- Chart paper and/or a dry erase board
- Paper or cardstock
- Colored pencils, markers or crayons
- Scissors (optional)
- Old magazines or seed catalogs (optional)
- Glue (optional)
- Before a meal, how often do we actually stop to think about how many people helped bring our food to our plate? As we teach kids about the path from field to table, do we focus more on the “where” (farm, processing facility, grocery store, restaurant, etc.) instead of the “who” (farm workers, factory workers, trucker drivers, grocery store employees, chefs, waitstaff, school food service employees, and many, many more!)? Engage your young gardeners in a brainstorming activity to create a list of all of the people who help produce the food we eat and then pick out one or two from the list and find a way to say thank you!
- Using a real meal (from your school’s cafeteria, your home, a local restaurant, etc.) or a sample meal that you create, ask kids to trace back the different people who helped the meal arrive at your table all the way back to the beginning. For example, if you have applesauce, your list may look something like this:
- cafeteria staff who put the food on your plate
- district food delivery staff who distribute food to your school
- district food service staff who order and receive food
- truck driver who delivers the food to the district food office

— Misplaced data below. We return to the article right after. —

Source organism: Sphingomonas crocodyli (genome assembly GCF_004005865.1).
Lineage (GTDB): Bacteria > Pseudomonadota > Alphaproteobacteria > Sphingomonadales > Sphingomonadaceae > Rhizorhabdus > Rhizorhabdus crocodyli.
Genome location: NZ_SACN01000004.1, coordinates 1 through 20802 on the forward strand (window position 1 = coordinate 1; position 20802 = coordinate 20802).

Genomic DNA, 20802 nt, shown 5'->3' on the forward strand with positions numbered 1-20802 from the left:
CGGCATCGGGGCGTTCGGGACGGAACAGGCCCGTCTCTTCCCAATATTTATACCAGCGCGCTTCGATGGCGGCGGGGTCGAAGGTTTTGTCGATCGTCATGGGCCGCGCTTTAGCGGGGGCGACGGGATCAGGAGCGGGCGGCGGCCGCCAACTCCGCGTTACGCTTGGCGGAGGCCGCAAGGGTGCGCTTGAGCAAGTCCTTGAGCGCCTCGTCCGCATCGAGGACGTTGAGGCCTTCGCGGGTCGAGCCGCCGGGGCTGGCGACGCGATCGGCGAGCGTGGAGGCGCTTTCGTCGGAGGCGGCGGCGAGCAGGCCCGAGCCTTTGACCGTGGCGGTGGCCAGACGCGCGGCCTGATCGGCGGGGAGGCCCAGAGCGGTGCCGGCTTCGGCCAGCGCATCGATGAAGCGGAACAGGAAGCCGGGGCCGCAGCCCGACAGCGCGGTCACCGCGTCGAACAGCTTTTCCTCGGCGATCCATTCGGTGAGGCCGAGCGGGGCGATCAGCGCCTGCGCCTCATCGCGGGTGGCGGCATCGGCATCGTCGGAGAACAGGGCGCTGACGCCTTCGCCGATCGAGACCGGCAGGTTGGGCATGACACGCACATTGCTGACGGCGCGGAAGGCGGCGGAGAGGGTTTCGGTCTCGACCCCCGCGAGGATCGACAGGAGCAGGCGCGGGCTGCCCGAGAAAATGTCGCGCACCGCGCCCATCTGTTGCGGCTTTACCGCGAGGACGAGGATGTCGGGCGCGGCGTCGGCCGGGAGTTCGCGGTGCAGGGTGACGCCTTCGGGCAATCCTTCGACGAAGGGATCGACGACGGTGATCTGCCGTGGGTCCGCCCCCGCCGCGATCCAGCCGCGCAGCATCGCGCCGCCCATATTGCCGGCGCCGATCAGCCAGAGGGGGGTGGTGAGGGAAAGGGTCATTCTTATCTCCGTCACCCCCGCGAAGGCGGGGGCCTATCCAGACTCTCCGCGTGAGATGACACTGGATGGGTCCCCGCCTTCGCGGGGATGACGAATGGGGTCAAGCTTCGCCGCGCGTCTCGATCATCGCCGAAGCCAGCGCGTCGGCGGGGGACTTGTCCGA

- applesauce factory workers who turn the apples into applesauce
- truck driver who delivers apples to the applesauce factory
- farm workers who clean and send the apples to the applesauce factory
- farm workers who harvest apples
- farmer or farm worker who cares for the trees
- farmer or farm worker who plants the apple trees
- fruit tree nursery workers and breeders who grow the apples trees for planting
You can adapt the amount detail included in your brainstorming to match the age and skill of your audience.
- After completing your brainstorming, step back and ask kids, “How many people are involved in preparing our food? Was this list smaller or bigger than you thought it would be? How important is it to have all of these people doing their jobs?”
- Next, ask kids to select one of these people on the list and craft a thank you card for them. They can simply use paper or cardstock along with crayons, colored pencils, and markers, or they can create colorful collages using food pictures from magazines or fruit and vegetable photos from seed catalogs.\
- Deliver your cards and spread some joy and gratitude! Your recipients will feel appreciated and, even more importantly, your young gardeners will gain a better understanding and respect for the complexity of our food system and how many people work so hard to get our food to our plate.